Gocław - Warszawa Airport. 2019

Kraków 2019-01-19

Gocław - Warszawa airport.


The site of the former Gocław Airport. 2019 year. The work by Karol Placha Hetman
The site of the former Gocław Airport. 2019 year. The work by Karol Placha Hetman

The site of the former Gocław Airport. 2019 year. The work by Karol Placha Hetman
The site of the former Gocław Airport. 2019 year. The work by Karol Placha Hetman

Mokotowskie Airport, better known as Pole Mokotowskie. In 1930, the Mokotów airport was too tight. Then it was decided that two new airports would be built. One military airport in Okęcie and another communication airport in Gocław.

A long time ago, Gocław was called Gościsław or Gościsława. The name probably comes from the name of the owner or his wife. Historical documents indicate that from the 12th century, Gocław belonged to the Bishopric of Płock. Gocław as a village was a small settlement. There were only a few houses here. The area was swampy and wet. Here and there were clumps of lush shrubs. The area was often flooded by the spring thaws of the widely spreading Vistula, which often changed its main stream. The area was not suitable for farming, and the inhabitants were mainly engaged in breeding animals and weaving various objects from wicker and reeds. In the 18th century, the property became royal property. After the third partition of Poland, the property became the property of the state treasury, i.e. the occupant. At the beginning of the 20th century, the village had only 25 homesteads with wooden houses and about 400 inhabitants. During the Great World War (April 1916), Gocław, Grochów and Saska Kępa were administratively incorporated into Warsaw.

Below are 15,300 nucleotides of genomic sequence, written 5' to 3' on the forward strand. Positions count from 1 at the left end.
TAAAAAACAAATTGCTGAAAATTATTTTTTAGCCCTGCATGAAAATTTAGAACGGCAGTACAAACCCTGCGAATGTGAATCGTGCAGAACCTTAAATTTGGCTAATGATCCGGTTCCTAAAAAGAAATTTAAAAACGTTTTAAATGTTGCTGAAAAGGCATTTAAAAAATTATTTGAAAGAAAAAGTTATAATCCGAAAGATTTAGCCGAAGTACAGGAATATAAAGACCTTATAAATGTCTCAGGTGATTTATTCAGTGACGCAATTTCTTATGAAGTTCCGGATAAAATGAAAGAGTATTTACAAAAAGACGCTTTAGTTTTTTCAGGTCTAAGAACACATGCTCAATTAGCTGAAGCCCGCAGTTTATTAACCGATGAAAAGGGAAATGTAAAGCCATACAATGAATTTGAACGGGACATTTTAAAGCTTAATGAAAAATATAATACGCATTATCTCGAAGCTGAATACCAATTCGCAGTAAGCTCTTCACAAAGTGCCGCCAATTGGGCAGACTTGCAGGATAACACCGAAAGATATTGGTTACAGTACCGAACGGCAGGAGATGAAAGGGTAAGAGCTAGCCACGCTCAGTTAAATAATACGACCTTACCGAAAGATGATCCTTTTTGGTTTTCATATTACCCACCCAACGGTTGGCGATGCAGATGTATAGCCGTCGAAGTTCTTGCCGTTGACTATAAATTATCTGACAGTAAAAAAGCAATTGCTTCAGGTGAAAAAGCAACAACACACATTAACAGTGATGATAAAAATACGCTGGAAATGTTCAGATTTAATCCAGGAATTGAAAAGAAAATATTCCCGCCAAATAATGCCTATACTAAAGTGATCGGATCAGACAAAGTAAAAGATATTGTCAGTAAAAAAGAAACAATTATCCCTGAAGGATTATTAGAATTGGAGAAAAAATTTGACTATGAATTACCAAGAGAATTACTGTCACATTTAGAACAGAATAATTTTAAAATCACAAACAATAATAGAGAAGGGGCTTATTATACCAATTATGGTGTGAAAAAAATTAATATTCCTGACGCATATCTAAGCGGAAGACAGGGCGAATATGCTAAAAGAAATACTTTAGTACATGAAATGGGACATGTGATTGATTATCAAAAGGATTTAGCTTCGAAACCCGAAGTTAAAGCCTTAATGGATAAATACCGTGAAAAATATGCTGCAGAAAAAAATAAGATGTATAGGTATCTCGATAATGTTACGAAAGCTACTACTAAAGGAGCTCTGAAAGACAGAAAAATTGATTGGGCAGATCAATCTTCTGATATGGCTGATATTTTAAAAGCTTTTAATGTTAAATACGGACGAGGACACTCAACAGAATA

In 1933, the first plans to build a sports and recreational airport were drawn up, with the intention of moving it from Pole Mokotowskie to Grochów-Gocław. The plans were not implemented then.

The choice of the Grochów area as a new communication (commercial) airport for Warsaw was very logical. Exactly, the airport was to be located in the so-called Kępa Gocławska, i.e. the area between the village of Gocław and the Vistula River. The village of Gocław would remain intact. It is worth remembering that in 30 years there were no comprehensive land development plans. Nevertheless, fertile fields were not converted for purposes other than plant cultivation.